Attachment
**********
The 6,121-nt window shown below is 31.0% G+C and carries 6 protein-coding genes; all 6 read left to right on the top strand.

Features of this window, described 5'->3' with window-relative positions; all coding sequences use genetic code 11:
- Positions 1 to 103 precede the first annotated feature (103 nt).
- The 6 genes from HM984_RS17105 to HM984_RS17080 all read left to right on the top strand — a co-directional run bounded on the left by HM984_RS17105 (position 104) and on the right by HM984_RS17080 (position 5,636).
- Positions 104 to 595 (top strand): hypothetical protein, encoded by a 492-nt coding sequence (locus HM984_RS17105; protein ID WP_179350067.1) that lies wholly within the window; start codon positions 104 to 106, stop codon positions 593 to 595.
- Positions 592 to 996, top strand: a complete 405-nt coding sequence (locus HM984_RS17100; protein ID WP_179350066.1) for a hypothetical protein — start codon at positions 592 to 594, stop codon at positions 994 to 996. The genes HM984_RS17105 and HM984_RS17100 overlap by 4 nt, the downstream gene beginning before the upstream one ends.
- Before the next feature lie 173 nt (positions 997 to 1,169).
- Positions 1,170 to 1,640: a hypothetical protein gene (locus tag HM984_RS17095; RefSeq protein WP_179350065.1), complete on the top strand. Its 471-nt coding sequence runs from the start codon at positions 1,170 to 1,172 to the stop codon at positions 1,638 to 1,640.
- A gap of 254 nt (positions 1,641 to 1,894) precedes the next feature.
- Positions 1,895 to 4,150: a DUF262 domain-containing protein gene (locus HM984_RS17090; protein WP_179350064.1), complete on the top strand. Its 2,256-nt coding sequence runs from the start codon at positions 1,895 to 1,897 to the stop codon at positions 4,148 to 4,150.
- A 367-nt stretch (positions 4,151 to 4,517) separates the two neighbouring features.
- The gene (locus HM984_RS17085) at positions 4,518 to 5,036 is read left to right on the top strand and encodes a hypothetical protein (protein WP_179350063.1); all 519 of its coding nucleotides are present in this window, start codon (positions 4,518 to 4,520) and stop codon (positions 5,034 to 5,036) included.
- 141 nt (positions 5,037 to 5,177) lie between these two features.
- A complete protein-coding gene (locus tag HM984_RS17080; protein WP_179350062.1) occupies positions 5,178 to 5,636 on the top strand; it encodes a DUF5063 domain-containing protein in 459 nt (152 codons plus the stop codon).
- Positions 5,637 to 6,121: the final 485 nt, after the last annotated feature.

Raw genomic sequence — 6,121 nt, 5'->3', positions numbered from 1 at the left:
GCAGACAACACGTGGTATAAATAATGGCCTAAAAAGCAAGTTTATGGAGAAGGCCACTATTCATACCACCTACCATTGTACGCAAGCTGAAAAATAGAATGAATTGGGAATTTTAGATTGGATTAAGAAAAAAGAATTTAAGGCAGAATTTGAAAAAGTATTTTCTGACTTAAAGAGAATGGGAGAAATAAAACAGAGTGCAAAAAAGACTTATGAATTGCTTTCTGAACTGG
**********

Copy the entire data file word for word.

The 6,121-nt window shown below is 31.0% G+C and carries 6 protein-coding genes; all 6 read left to right on the top strand.

Features of this window, described 5'->3' with window-relative positions; all coding sequences use genetic code 11:
- Positions 1 to 103 precede the first annotated feature (103 nt).
- The 6 genes from HM984_RS17105 to HM984_RS17080 all read left to right on the top strand — a co-directional run bounded on the left by HM984_RS17105 (position 104) and on the right by HM984_RS17080 (position 5,636).
- Positions 104 to 595 (top strand): hypothetical protein, encoded by a 492-nt coding sequence (locus HM984_RS17105; protein ID WP_179350067.1) that lies wholly within the window; start codon positions 104 to 106, stop codon positions 593 to 595.
- Positions 592 to 996, top strand: a complete 405-nt coding sequence (locus HM984_RS17100; protein ID WP_179350066.1) for a hypothetical protein — start codon at positions 592 to 594, stop codon at positions 994 to 996. The genes HM984_RS17105 and HM984_RS17100 overlap by 4 nt, the downstream gene beginning before the upstream one ends.
- Before the next feature lie 173 nt (positions 997 to 1,169).
- Positions 1,170 to 1,640: a hypothetical protein gene (locus tag HM984_RS17095; RefSeq protein WP_179350065.1), complete on the top strand. Its 471-nt coding sequence runs from the start codon at positions 1,170 to 1,172 to the stop codon at positions 1,638 to 1,640.
- A gap of 254 nt (positions 1,641 to 1,894) precedes the next feature.
- Positions 1,895 to 4,150: a DUF262 domain-containing protein gene (locus HM984_RS17090; protein WP_179350064.1), complete on the top strand. Its 2,256-nt coding sequence runs from the start codon at positions 1,895 to 1,897 to the stop codon at positions 4,148 to 4,150.
- A 367-nt stretch (positions 4,151 to 4,517) separates the two neighbouring features.
- The gene (locus HM984_RS17085) at positions 4,518 to 5,036 is read left to right on the top strand and encodes a hypothetical protein (protein WP_179350063.1); all 519 of its coding nucleotides are present in this window, start codon (positions 4,518 to 4,520) and stop codon (positions 5,034 to 5,036) included.
- 141 nt (positions 5,037 to 5,177) lie between these two features.
- A complete protein-coding gene (locus tag HM984_RS17080; protein WP_179350062.1) occupies positions 5,178 to 5,636 on the top strand; it encodes a DUF5063 domain-containing protein in 459 nt (152 codons plus the stop codon).
- Positions 5,637 to 6,121: the final 485 nt, after the last annotated feature.

Raw genomic sequence — 6,121 nt, 5'->3', positions numbered from 1 at the left:
GCAGACAACACGTGGTATAAATAATGGCCTAAAAAGCAAGTTTATGGAGAAGGCCACTATTCATACCACCTACCATTGTACGCAAGCTGAAAAATAGAATGAATTGGGAATTTTAGATTGGATTAAGAAAAAAGAATTTAAGGCAGAATTTGAAAAAGTATTTTCTGACTTAAAGAGAATGGGAGAAATAAAACAGAGTGCAAAAAAGACTTATGAATTGCTTTCTGAACTGG